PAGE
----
One Idea Group Session from Assertiveness: How To Be Strong in Every Situation by Conrad & Suzanne Potts


Photo by kyle smith on Unsplash


This resource will help you facilitate a short group session to learn from the One Idea Summary on 3 Ways To Listen Assertively.


  • Be able to list and describe the five three ways to listen assertively.
  • Demonstrate a minimum of three techniques to listen assertively.


Send a copy of the One Idea Summary on 3 Ways To Listen Assertively to the participants one week before the session. They are to read it before the session and bring it with them.


Introduce the session

Introduce the session by sharing the learning objectives with them.

Review the three ways

Split them into small groups and give each group flipchart paper and pens.

Tell the each group to review what they read about the three ways to listen assertively and write down a summary of their understanding.

Give them 10-minutes.

After 10-minutes stop them. Allow each group to feedback their summary. Make sure they capture all three ways. If necessary (if they don’t remember all of them) use the One Idea Summary to remind them of the three ways.

Next move on to demonstrate how the three ways can be used in real life.

Demonstrating the three ways

Next tell them that you are going to demonstrate how to use some of the techniques involved in the three ways. Tell them you will demonstrate:

  • Good eye contact
  • Relaxed and upright body language
  • Allowance of personal space
  • Not interrupting
  • Summarising
  • Testing understanding

As you are demonstrating it, they are to take note of what you are doing because you will ask them for feedback.

To do the demonstration:

  • Ask for a volunteer.
  • Tell the volunteer to come to the middle of the room in front of the participants.
  • Stand in front of the volunteer facing them, allowing good personal space of about 23 inches.
  • Ask the volunteer to tell you about something that will take at least a minute. It could be a holiday, food they like, a movie they watched. Anything they can talk about for at least 1-minute.
  • As the volunteer speaks, keep eye contact with them but not constant.
  • If the subject is serious, adopt a serious facial expression. If it is a lighter subject, have a gentle smile.
  • Keep your hands by your side but not too straight, still or stiff and stand with legs slightly apart.
  • As the volunteer is speaking, nod and make ‘um’ sounds where appropriate.
  • Don’t interrupt or jump in. Allow the volunteer to finish speaking.
  • When the volunteer finishes, summarise what he/she said back to him/her. Depending on the subject you may say something like, ‘that’s really interesting, so you…’
  • Wait for him/her to respond to your summary and then say that, ‘on a different note I just wanted to check your opinion on this, what’s your view about global warming. It’s in the news a lot. I like to hear your opinion.
  • The volunteer does not need to answer, it’s just to demonstrate testing understanding.
  • Thank the volunteer and allow him/her to sit down.
  • Now ask the participants for feedback.
  • They should be able to identify some of the things you did to demonstrate assertive listening such as giving personal space, good eye contact, open body language, summarising and testing for understanding.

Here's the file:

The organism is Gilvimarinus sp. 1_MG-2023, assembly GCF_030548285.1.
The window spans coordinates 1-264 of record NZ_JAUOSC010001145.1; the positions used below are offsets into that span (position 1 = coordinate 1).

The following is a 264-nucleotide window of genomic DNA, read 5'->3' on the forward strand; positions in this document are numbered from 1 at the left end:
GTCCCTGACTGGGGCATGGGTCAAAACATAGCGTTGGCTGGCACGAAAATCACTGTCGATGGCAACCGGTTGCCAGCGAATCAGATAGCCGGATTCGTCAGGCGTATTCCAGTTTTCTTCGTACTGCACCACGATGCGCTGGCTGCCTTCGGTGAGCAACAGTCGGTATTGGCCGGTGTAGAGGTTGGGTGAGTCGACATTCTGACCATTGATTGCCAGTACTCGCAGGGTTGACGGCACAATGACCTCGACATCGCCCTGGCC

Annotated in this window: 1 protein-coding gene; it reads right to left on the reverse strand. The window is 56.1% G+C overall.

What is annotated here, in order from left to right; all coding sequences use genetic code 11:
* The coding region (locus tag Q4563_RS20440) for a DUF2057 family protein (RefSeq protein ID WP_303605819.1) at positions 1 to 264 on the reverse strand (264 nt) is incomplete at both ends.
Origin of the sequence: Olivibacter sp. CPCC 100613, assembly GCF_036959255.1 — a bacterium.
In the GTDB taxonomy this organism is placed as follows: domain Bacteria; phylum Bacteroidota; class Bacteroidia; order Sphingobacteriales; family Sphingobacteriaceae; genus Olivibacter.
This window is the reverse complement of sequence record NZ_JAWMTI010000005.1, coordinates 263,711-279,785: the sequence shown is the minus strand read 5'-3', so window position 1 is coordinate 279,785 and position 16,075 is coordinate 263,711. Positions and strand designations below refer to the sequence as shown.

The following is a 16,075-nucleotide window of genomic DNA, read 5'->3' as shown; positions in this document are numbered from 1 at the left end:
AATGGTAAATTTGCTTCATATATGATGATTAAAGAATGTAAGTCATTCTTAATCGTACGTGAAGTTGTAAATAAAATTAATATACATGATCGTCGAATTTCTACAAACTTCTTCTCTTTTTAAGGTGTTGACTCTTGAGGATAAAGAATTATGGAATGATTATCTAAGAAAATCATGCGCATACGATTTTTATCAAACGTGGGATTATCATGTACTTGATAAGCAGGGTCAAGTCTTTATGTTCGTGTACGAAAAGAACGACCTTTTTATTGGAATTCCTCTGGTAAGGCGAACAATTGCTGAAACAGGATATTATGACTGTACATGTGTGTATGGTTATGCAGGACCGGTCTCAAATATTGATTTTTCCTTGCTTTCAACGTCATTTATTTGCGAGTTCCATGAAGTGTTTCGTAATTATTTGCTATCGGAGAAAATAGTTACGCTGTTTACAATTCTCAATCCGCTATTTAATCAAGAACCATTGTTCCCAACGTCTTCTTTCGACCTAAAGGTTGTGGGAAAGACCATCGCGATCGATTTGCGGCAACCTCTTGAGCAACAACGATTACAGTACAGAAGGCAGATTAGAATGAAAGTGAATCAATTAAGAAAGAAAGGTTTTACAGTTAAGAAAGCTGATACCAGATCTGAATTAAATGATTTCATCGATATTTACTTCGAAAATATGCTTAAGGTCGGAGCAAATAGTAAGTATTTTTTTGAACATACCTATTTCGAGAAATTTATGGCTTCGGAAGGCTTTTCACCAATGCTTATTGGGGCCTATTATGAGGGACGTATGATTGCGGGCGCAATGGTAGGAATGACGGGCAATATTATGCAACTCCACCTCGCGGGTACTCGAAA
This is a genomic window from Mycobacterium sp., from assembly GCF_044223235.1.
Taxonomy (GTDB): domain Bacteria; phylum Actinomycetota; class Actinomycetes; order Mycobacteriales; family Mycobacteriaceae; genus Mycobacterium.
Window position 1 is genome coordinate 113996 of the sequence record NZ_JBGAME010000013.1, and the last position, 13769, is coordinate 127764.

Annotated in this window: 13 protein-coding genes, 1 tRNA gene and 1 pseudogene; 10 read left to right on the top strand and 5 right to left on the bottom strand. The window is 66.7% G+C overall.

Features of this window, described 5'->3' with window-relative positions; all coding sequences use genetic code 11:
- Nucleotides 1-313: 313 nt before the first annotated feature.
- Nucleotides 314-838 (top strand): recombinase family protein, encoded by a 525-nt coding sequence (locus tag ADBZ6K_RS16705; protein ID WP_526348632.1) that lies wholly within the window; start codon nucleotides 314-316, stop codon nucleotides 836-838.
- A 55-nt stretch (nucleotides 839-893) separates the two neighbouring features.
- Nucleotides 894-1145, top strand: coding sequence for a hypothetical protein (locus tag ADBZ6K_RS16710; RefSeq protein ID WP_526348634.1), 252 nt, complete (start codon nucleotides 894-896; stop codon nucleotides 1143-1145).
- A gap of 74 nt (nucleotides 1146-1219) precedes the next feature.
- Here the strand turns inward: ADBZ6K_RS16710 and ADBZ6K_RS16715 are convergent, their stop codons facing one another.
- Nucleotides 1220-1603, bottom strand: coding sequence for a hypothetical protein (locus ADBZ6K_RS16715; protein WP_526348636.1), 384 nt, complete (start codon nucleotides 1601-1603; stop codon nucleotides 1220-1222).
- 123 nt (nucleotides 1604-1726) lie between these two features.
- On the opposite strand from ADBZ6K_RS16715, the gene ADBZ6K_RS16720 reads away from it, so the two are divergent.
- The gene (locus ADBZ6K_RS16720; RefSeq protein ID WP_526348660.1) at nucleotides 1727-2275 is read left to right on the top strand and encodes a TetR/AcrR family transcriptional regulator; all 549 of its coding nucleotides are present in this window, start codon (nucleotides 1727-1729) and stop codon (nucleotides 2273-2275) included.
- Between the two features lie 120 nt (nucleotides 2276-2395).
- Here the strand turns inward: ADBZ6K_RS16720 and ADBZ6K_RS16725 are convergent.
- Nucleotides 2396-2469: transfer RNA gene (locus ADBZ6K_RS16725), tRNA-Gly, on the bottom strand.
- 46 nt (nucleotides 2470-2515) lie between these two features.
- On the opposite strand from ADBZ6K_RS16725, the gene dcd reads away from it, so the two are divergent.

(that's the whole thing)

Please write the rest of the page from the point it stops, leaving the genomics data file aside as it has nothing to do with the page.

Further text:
• After their feedback move on to the next part which is for them to practice assertive listening.

Now it’s your turn

Tell them that, now that you’ve seen me demonstrate some of the assertive listening skills, it’s your turn to practice.

To get them to practice:

  • Split them into pairs.
  • Tell each pair to do exactly what they saw you do with the volunteer.
  • But in their case, one person will speak about something for 1-minute, while the other person demonstrates assertive listening.
  • After speaking, that person will give feedback to the listener about how they demonstrated assertive listening. Then they will switch over with the other person now doing the speaking for 1-minute and the person that previously spoke now demonstrating assertive listening.
  • Allow the activity to go on for a maximum of 10-minutes.

After 10-minutes, stop them and bring the group back together.

Ask for feedback from each pair. You want to hear from them how each person in the pair demonstrated assertive listening. Also ask that when they spoke, did they feel listened to? What was it the person listening did that made them feel or not feel listened to?

Also ask how each of them would listen differently if they were to do the activity again.

Listen to what they say without commenting or giving any advice.

After they finish speaking, appreciate them for doing the activity and move on to review and close the session


To review the session, tell them that:

  • During this session we explored three things we can do to listen assertively.
  • You saw me demonstrate some of those actions and also had the opportunity to practice using them yourself.
  • Now what remains is to use some of these behaviours yourself to listen assertively in the real world.
  • Remember that no amount of training or reading can be valuable to us unless we do something with the information we get.
  • So please go out there and practice using some of what you explored today.

Thank you for coming and your participation.

End the session

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